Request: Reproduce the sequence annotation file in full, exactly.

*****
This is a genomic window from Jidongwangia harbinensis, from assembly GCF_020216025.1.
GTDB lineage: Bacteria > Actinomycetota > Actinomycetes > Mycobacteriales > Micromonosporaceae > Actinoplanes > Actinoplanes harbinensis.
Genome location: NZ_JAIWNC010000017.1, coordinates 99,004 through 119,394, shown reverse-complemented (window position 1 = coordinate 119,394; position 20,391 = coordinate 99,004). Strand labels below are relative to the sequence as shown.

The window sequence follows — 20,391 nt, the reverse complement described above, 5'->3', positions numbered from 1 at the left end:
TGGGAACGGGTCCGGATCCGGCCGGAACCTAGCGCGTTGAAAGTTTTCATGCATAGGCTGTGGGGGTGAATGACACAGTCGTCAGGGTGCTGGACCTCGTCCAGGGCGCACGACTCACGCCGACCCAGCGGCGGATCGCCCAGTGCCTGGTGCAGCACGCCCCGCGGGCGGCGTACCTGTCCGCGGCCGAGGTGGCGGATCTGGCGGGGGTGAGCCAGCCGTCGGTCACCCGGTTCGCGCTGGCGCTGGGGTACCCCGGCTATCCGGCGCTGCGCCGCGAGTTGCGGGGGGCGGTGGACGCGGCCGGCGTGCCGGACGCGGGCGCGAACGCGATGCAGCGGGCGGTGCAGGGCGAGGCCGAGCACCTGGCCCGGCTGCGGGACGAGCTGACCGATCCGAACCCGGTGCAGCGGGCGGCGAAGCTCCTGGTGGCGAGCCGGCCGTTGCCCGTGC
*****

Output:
This is a genomic window from Jidongwangia harbinensis, from assembly GCF_020216025.1.
GTDB lineage: Bacteria > Actinomycetota > Actinomycetes > Mycobacteriales > Micromonosporaceae > Actinoplanes > Actinoplanes harbinensis.
Genome location: NZ_JAIWNC010000017.1, coordinates 99,004 through 119,394, shown reverse-complemented (window position 1 = coordinate 119,394; position 20,391 = coordinate 99,004). Strand labels below are relative to the sequence as shown.

The window sequence follows — 20,391 nt, the reverse complement described above, 5'->3', positions numbered from 1 at the left end:
TGGGAACGGGTCCGGATCCGGCCGGAACCTAGCGCGTTGAAAGTTTTCATGCATAGGCTGTGGGGGTGAATGACACAGTCGTCAGGGTGCTGGACCTCGTCCAGGGCGCACGACTCACGCCGACCCAGCGGCGGATCGCCCAGTGCCTGGTGCAGCACGCCCCGCGGGCGGCGTACCTGTCCGCGGCCGAGGTGGCGGATCTGGCGGGGGTGAGCCAGCCGTCGGTCACCCGGTTCGCGCTGGCGCTGGGGTACCCCGGCTATCCGGCGCTGCGCCGCGAGTTGCGGGGGGCGGTGGACGCGGCCGGCGTGCCGGACGCGGGCGCGAACGCGATGCAGCGGGCGGTGCAGGGCGAGGCCGAGCACCTGGCCCGGCTGCGGGACGAGCTGACCGATCCGAACCCGGTGCAGCGGGCGGCGAAGCTCCTGGTGGCGAGCCGGCCGTTGCCCGTGC